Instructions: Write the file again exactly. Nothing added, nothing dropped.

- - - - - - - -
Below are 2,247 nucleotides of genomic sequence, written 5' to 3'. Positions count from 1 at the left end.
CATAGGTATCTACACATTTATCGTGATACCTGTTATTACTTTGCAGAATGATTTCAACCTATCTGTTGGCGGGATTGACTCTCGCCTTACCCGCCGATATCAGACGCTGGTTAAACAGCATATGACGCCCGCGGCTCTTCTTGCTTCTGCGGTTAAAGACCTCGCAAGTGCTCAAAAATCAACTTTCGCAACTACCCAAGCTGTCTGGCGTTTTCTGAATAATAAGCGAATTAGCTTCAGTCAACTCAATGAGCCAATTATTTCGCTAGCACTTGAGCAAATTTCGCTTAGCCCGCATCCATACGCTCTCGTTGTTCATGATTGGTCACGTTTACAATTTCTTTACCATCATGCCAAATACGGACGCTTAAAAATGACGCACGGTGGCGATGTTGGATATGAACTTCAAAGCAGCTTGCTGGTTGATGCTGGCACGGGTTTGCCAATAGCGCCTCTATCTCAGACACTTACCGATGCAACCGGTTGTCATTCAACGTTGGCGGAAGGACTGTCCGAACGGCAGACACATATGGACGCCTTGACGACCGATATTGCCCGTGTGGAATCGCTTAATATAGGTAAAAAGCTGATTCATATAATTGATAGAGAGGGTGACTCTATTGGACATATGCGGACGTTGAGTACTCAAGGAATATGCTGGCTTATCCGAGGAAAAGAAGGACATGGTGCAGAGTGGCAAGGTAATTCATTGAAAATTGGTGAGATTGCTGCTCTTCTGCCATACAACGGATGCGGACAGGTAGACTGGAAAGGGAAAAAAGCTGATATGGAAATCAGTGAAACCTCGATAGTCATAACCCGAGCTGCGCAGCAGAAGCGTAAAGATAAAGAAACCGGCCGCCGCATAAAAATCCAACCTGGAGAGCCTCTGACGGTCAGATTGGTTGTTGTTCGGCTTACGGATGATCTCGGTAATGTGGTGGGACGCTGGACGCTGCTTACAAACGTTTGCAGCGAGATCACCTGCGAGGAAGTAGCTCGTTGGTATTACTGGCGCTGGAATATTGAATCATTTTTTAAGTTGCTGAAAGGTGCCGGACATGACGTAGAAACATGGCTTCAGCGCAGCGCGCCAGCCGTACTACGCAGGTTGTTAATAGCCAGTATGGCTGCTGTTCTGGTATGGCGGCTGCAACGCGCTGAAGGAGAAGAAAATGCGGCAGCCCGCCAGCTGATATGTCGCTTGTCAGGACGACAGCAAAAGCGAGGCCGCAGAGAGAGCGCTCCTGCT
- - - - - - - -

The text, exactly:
Below are 2,247 nucleotides of genomic sequence, written 5' to 3'. Positions count from 1 at the left end.
CATAGGTATCTACACATTTATCGTGATACCTGTTATTACTTTGCAGAATGATTTCAACCTATCTGTTGGCGGGATTGACTCTCGCCTTACCCGCCGATATCAGACGCTGGTTAAACAGCATATGACGCCCGCGGCTCTTCTTGCTTCTGCGGTTAAAGACCTCGCAAGTGCTCAAAAATCAACTTTCGCAACTACCCAAGCTGTCTGGCGTTTTCTGAATAATAAGCGAATTAGCTTCAGTCAACTCAATGAGCCAATTATTTCGCTAGCACTTGAGCAAATTTCGCTTAGCCCGCATCCATACGCTCTCGTTGTTCATGATTGGTCACGTTTACAATTTCTTTACCATCATGCCAAATACGGACGCTTAAAAATGACGCACGGTGGCGATGTTGGATATGAACTTCAAAGCAGCTTGCTGGTTGATGCTGGCACGGGTTTGCCAATAGCGCCTCTATCTCAGACACTTACCGATGCAACCGGTTGTCATTCAACGTTGGCGGAAGGACTGTCCGAACGGCAGACACATATGGACGCCTTGACGACCGATATTGCCCGTGTGGAATCGCTTAATATAGGTAAAAAGCTGATTCATATAATTGATAGAGAGGGTGACTCTATTGGACATATGCGGACGTTGAGTACTCAAGGAATATGCTGGCTTATCCGAGGAAAAGAAGGACATGGTGCAGAGTGGCAAGGTAATTCATTGAAAATTGGTGAGATTGCTGCTCTTCTGCCATACAACGGATGCGGACAGGTAGACTGGAAAGGGAAAAAAGCTGATATGGAAATCAGTGAAACCTCGATAGTCATAACCCGAGCTGCGCAGCAGAAGCGTAAAGATAAAGAAACCGGCCGCCGCATAAAAATCCAACCTGGAGAGCCTCTGACGGTCAGATTGGTTGTTGTTCGGCTTACGGATGATCTCGGTAATGTGGTGGGACGCTGGACGCTGCTTACAAACGTTTGCAGCGAGATCACCTGCGAGGAAGTAGCTCGTTGGTATTACTGGCGCTGGAATATTGAATCATTTTTTAAGTTGCTGAAAGGTGCCGGACATGACGTAGAAACATGGCTTCAGCGCAGCGCGCCAGCCGTACTACGCAGGTTGTTAATAGCCAGTATGGCTGCTGTTCTGGTATGGCGGCTGCAACGCGCTGAAGGAGAAGAAAATGCGGCAGCCCGCCAGCTGATATGTCGCTTGTCAGGACGACAGCAAAAGCGAGGCCGCAGAGAGAGCGCTCCTGCT